Parallel Worlds

Sometimes I find it fascinating to step back and sit and listen. It is especially fun to sit back and listen (and people watch) at malls or airports. Over the past few years the tools we have at our fingertips for doing this digitally keep getting better and better allowing us to engorge ourselves with information. Taking the time to step back digitally and try to make sense of things, or look for patterns, and sometimes connect a few of the dots can provide some pleasure as well. The difference in the digital world is that the connections are easier to take out of context – which can be a bad thing.

I’d like to take a step back anyway and look at a series of recent events in the news to see if there is enough here to connect the dots:

Cisco invests in Parallels:,32242

Cisco and NetApp Expand Partnership:

There has been a lot of conjecture about whether these two events individually and together mean that VCE (the VMware, Cisco, and EMC partnership) is going to dissolve. Personally I think for the time being that is a bunch of hogwash.

Parallels has some interesting new capabilities including a new Parallels Cloud Server and Parallels Plesk both of which are designed to support a hosting or managed service provider with a way to scale for SMB customers. And Cisco and NetApp have been working together on the FlexPod technology for several years so there is nothing really new there. Also Cisco has joined OpenStack and supports Microsoft’s Hyper-V. To me this just sounds like a solid go-to-market strategy to make sure that Cisco UCS can work in anyone's data center no matter what other technology platforms their customers are already running. And in the end customers win with choices that have clear differentiators.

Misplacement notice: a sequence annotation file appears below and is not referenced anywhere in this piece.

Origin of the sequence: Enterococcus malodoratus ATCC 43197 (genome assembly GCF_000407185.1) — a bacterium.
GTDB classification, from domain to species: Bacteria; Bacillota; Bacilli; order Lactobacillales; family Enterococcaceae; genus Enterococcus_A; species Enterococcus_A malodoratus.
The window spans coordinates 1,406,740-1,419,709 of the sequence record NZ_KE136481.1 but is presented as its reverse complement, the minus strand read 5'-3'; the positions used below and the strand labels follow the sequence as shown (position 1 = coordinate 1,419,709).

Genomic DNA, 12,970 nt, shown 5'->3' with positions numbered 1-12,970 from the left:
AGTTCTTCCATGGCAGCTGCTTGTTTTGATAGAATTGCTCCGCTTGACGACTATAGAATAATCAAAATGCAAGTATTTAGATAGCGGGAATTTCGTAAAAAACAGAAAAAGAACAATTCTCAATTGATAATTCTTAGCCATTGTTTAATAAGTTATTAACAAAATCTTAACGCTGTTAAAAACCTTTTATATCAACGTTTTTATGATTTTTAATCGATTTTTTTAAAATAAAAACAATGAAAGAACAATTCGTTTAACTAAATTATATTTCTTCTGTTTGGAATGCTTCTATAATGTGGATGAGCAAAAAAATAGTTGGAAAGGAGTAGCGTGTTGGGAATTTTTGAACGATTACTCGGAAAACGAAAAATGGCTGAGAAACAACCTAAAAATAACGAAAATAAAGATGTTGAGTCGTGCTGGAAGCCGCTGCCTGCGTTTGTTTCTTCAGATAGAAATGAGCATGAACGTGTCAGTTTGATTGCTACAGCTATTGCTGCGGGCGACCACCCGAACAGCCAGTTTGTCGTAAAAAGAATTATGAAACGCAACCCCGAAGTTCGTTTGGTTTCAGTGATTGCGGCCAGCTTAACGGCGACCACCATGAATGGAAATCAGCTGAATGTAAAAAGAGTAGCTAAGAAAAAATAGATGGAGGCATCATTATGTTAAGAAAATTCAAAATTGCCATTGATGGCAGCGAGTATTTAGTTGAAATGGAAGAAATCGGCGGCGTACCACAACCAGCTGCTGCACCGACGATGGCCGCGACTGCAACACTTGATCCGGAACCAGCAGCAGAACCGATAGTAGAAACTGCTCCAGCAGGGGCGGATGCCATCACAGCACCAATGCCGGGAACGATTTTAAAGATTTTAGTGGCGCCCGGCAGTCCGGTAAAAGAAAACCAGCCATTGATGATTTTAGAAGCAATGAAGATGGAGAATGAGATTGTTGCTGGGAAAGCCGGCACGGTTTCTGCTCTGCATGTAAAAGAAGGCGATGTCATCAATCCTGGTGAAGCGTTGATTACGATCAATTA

So could Cisco buy NetApp and offer its own competing product to VCE? – sure, but to me that seems like a lose-lose proposition for now. Besides, just today Cisco announced VCE is on a $B/year revenue trajectory. VCE also announced a new pair of vBlocks that cater to smaller companies' needs as well as starting to deliver on systems optimized for specific workloads, starting with SAP. I think the specialized systems are a brilliant move for those enterprises that want to build enterprise grade clouds using technology that is available today. In the meantime I’m going to sit back and continue to listen as the market continues to change. I’m pretty sure all these great companies are all operating in parallel worlds. How about you?

Topics: Networking Cloud Services & Orchestration